Definition of there will be hell to pay in English:

there will be hell to pay

phrase

informal
  • Serious trouble will occur as a result of a previous or proposed action.

    ‘when I got it wrong, there would be hell to pay’
    • ‘‘You'd better calm down,’ William said harshly, ‘Because if she wakes up, there will be hell to pay.’’
    • ‘It's obvious from the beginning that his secret will come out and there will be hell to pay when it does.’
    • ‘But if they move us again, there will be hell to pay.’
    • ‘These two reasons have one - and only one - undeniable, inevitable consequence: there are natural limits to these excesses, and when these limits are reached, there will be hell to pay!’
    • ‘But when they cross the wrong guy, there will be hell to pay.’
    • ‘And this house better be spotless when we get back, or there will be hell to pay!’
    • ‘But he had better keep his promise or there will be hell to pay.’
    • ‘If the headmaster finds out there will be hell to pay.’
    • ‘If we don't say goodbye to her, there will be hell to pay.’
    • ‘If she gets out of line and doesn't heed their first warning, then they promised there will be hell to pay for strike two!’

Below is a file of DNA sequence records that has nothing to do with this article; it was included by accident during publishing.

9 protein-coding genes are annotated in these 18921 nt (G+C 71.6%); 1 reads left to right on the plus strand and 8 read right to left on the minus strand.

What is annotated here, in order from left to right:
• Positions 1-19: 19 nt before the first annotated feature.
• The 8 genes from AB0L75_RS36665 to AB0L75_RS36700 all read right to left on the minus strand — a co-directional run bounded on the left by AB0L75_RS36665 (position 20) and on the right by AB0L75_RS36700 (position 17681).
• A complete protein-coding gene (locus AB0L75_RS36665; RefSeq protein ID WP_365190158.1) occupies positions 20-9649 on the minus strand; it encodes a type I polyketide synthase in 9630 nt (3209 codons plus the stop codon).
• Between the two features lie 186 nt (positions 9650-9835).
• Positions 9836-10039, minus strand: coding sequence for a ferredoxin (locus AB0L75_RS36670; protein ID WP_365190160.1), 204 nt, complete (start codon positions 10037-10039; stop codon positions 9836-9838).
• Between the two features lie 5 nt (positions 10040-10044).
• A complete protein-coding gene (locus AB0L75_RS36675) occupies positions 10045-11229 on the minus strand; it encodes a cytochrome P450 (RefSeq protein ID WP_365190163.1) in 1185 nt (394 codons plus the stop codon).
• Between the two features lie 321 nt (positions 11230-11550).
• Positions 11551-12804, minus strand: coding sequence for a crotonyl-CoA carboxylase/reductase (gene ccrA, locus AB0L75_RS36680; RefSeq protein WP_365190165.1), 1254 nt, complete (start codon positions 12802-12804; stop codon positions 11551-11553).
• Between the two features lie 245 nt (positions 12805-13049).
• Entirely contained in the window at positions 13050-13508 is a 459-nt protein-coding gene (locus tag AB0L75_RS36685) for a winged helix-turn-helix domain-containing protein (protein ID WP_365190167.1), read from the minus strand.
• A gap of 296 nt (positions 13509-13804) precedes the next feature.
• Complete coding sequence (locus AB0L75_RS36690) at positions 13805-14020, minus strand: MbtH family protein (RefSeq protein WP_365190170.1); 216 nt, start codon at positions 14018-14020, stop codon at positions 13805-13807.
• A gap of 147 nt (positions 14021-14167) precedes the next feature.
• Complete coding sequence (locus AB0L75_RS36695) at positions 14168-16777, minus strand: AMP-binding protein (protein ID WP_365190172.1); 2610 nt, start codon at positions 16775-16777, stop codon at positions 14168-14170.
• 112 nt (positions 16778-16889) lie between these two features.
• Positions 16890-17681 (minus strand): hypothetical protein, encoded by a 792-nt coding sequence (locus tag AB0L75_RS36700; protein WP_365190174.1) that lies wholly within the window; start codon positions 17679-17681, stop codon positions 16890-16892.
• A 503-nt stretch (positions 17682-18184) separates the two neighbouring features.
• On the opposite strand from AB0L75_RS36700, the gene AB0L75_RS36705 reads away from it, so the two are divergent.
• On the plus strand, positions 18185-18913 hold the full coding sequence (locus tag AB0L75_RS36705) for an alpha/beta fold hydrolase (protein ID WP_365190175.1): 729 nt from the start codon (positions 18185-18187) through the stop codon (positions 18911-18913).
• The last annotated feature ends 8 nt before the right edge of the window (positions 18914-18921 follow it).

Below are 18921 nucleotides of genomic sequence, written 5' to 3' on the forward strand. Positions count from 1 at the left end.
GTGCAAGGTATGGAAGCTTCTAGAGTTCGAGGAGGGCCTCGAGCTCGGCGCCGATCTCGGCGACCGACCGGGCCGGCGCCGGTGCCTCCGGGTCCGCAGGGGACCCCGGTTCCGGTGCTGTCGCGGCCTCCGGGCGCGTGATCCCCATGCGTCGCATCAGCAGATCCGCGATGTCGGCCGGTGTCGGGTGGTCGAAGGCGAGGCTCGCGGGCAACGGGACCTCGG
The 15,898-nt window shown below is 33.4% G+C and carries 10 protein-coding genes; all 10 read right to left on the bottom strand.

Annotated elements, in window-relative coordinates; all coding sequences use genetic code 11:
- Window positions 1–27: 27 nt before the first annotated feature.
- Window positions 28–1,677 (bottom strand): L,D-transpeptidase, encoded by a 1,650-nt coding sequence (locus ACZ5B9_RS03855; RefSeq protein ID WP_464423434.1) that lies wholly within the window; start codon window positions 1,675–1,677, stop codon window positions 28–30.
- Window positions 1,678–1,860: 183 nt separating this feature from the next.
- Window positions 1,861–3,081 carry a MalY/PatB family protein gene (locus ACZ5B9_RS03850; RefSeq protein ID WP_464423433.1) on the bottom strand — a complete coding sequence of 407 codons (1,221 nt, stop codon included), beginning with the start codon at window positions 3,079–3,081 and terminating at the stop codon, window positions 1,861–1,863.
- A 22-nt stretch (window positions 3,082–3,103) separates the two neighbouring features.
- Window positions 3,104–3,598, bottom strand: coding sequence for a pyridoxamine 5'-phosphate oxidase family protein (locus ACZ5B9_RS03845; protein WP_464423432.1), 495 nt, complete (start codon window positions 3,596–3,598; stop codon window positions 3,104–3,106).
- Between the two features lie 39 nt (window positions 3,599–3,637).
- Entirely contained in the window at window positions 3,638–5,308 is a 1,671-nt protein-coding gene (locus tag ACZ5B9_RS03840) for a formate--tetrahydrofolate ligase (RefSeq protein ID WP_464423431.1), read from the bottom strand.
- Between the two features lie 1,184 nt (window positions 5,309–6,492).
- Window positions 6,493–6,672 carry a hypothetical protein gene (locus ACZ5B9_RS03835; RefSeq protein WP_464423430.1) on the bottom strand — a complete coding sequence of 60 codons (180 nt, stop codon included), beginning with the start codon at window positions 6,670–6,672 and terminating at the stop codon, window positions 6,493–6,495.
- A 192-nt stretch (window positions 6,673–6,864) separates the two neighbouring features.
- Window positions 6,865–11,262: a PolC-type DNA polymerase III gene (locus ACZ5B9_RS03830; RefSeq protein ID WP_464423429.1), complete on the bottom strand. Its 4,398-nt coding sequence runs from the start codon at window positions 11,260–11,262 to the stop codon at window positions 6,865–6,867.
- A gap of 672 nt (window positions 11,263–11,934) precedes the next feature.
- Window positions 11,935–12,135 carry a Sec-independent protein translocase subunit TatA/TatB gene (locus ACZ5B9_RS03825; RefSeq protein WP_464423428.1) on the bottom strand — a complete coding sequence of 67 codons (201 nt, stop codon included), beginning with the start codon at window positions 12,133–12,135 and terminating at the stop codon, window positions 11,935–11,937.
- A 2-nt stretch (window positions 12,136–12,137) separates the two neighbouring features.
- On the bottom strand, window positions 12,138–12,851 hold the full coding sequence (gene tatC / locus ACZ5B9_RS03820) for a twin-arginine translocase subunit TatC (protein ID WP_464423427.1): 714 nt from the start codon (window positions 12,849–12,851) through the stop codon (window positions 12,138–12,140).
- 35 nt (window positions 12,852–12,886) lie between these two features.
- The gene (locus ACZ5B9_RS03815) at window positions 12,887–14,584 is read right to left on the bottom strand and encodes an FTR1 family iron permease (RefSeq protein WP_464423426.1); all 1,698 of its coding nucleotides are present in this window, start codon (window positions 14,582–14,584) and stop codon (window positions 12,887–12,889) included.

• ‘And if it turns out ultimately that he had nothing to do with anything, no doubt there will be hell to pay.’
    • ‘If you want to change things now, just because you've run into a few difficulties or to renegotiate the deal, then there will be hell to pay.’
    • ‘And if you start fighting over the blankets there will be hell to pay.’
    • ‘But don't you dare try to leave us, or there will be hell to pay.’
    • ‘In time he'll probably succeed in taking most of the party with him, but there will be hell to pay.’
    • ‘My mom will be wondering where I am by now, she might have actually noticed I'm not there, and there will be hell to pay if I miss dinner!’
    • ‘I'm sure there will be hell to pay at some point this week.’
    • ‘One day, you will be caught while coming in, and then there will be hell to pay.’
    • ‘No, we're going to have to trust him, for now - with the caveat that there will be hell to pay if they lie to us.’
    • ‘If work does not commence on the proposed sewerage scheme for the town within one month there will be hell to pay.’